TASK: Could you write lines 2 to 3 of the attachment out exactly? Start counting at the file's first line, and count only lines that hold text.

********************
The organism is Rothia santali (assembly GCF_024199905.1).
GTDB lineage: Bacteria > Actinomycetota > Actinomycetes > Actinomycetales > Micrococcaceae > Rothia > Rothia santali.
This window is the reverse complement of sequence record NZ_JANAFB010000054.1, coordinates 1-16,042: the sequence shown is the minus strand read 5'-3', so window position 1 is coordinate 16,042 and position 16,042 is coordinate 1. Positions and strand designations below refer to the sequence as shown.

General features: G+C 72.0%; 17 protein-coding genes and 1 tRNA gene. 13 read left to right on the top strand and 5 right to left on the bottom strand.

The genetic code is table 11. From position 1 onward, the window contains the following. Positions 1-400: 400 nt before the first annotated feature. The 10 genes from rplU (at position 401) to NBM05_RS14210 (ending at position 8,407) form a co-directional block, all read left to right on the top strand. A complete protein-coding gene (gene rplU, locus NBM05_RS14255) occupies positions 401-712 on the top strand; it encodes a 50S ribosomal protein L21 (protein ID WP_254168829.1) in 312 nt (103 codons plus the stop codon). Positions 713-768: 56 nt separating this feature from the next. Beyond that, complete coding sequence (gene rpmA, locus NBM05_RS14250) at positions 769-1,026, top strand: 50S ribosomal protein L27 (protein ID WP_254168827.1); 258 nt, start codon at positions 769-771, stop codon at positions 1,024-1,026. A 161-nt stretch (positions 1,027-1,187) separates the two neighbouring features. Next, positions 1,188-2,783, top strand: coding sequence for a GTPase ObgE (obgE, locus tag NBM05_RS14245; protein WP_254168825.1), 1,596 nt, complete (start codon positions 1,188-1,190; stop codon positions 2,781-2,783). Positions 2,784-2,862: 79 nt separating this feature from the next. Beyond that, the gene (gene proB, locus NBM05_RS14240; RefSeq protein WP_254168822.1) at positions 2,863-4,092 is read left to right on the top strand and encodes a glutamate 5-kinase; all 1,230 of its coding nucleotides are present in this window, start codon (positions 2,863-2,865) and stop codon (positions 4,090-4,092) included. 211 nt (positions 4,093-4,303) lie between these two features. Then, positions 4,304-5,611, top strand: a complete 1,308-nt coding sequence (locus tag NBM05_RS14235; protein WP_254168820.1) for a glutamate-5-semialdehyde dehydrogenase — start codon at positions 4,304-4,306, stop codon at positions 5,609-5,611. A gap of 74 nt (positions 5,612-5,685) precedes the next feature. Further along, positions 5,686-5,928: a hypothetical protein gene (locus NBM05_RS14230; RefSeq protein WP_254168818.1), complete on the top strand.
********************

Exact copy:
GTDB lineage: Bacteria > Actinomycetota > Actinomycetes > Actinomycetales > Micrococcaceae > Rothia > Rothia santali.
This window is the reverse complement of sequence record NZ_JANAFB010000054.1, coordinates 1-16,042: the sequence shown is the minus strand read 5'-3', so window position 1 is coordinate 16,042 and position 16,042 is coordinate 1. Positions and strand designations below refer to the sequence as shown.